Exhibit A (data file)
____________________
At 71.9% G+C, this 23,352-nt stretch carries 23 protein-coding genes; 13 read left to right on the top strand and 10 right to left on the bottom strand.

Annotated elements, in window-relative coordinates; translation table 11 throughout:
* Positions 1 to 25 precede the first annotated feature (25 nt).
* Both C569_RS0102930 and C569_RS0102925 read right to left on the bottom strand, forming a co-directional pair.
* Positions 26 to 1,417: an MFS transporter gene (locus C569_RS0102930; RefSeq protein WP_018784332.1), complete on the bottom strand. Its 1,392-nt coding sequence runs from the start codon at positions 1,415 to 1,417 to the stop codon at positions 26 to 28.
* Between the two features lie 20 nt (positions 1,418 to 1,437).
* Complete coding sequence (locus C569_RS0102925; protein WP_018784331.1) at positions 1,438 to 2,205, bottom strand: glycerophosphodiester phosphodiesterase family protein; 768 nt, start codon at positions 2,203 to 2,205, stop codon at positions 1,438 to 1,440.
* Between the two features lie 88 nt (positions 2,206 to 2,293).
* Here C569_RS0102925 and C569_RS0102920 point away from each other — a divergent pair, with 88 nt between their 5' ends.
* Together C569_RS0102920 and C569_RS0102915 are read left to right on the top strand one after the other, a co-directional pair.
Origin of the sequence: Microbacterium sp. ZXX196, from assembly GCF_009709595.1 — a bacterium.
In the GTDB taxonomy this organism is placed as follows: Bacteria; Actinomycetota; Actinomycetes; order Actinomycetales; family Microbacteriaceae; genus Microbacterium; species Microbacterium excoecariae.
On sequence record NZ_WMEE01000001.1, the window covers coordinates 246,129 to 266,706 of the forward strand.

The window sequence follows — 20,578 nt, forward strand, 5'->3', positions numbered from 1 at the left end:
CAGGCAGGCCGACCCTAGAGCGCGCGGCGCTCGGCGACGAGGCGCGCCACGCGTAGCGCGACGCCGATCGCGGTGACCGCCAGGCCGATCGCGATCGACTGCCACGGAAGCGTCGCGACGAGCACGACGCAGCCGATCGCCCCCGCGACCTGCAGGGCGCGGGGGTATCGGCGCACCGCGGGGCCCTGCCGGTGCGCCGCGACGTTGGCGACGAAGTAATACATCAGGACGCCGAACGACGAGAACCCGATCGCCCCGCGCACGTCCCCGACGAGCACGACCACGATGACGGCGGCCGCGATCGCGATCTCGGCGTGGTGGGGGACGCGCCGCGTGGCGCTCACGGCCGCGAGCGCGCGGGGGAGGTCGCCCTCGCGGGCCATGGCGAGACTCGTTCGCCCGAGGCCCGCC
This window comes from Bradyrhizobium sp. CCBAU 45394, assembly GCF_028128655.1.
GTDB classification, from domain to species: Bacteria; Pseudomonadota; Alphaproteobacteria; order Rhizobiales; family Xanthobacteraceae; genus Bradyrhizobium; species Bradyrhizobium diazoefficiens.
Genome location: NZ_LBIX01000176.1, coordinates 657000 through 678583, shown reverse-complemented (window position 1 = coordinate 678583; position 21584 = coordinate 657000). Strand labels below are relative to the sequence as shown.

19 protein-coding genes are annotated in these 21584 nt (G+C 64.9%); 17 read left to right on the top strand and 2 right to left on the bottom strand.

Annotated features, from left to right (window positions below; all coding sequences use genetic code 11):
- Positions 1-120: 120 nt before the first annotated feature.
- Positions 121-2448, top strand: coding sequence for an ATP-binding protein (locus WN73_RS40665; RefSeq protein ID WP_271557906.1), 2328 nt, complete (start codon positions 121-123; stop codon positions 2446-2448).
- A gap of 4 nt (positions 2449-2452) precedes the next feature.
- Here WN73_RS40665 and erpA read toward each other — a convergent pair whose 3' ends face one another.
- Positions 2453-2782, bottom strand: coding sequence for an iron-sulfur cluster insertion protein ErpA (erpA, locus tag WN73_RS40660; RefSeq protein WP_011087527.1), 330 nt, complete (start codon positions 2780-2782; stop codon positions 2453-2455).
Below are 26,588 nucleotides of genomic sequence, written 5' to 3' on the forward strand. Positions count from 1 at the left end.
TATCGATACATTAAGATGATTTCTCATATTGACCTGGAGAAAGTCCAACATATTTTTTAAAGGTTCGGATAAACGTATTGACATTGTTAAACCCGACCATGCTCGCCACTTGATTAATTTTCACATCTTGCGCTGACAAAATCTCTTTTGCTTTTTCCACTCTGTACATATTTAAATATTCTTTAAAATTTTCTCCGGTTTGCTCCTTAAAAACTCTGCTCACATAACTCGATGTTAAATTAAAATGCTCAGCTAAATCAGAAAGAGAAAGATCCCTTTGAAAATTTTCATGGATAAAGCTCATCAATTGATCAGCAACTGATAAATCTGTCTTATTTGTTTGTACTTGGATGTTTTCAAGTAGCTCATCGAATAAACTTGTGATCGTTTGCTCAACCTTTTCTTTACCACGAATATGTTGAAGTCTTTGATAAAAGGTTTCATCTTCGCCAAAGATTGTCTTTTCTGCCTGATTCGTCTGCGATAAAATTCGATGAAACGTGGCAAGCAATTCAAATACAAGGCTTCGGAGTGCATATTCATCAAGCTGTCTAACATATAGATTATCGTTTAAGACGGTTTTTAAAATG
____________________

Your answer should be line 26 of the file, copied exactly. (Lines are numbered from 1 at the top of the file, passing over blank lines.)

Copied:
Below are 26,588 nucleotides of genomic sequence, written 5' to 3' on the forward strand. Positions count from 1 at the left end.